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Holocaust Lecture Series Uses Art to Examine Atrocities


Nov. 2, 2011
Press Release #11-198

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The 16th Annual Holocaust and Genocide Lecture series in November at St. Mary’s College of Maryland will include artists who use their art to understand and respond to horrific events. “I wanted each of them to reflect on how people have used art to reflect how people feel about the traumatic events of the Holocaust and genocide,” said Björn Krondorfer, professor of religious studies, who has been organizing the series at the college since 1994.

Dorota Glowacka, the daughter of a Holocaust survivor and professor of humanities at the University of King’s College in Halifax, Canada, will describe “Encounters with the Daughters of Absence: Women Artists after the Holocaust” at 8 p.m. Wednesday, Nov. 16, in Daugherty-Palmer Commons. Glowacka, a native of Poland, is the author of several books including “Disappearing Traces: Holocaust Testimonials, Ethics, Aesthetics.”

Karen Baldner, a printmaker and teacher at the Herron School of Art and Design at Indiana University in Indianapolis, will present, “Sorting through the Rubble: A Jewish Response to Postwar German Art” at 4:15 p.m., Thursday, Nov. 17, in Anne Arundel 105. Baldner grew up in West Germany in a Jewish family persecuted by Nazi Germany and has used the aftermath of the Holocaust as a narrative for her work. Her artwork has been shown throughout the United States and Europe and is included in a number of public and private collections.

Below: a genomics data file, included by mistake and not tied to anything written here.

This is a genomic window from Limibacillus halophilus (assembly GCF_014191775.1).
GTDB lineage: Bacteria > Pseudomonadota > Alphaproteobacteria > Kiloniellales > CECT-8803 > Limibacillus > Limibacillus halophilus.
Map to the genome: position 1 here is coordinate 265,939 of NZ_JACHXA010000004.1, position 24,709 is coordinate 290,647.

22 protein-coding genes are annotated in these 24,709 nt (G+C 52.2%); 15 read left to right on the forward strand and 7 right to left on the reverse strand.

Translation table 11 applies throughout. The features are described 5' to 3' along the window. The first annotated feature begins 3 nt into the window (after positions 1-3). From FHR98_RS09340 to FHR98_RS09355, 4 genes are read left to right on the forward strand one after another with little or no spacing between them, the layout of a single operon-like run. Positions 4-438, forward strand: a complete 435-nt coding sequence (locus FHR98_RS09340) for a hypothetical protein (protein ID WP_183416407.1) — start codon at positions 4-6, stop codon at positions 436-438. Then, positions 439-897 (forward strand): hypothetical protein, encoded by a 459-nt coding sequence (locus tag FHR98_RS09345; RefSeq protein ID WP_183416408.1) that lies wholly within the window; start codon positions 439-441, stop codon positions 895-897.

Jane Blocker, professor of art history at the University of Minnesota, will present on Rwanda during the spring semester.

The series is sponsored by Lecture and Fine Arts, The Arts Alliance of St. Mary’s College of Maryland, the Department of Philosophy and Religious Studies, the Department of Art and Art History, and Women/Gender/Sexuality Studies. All events are free and open to the public.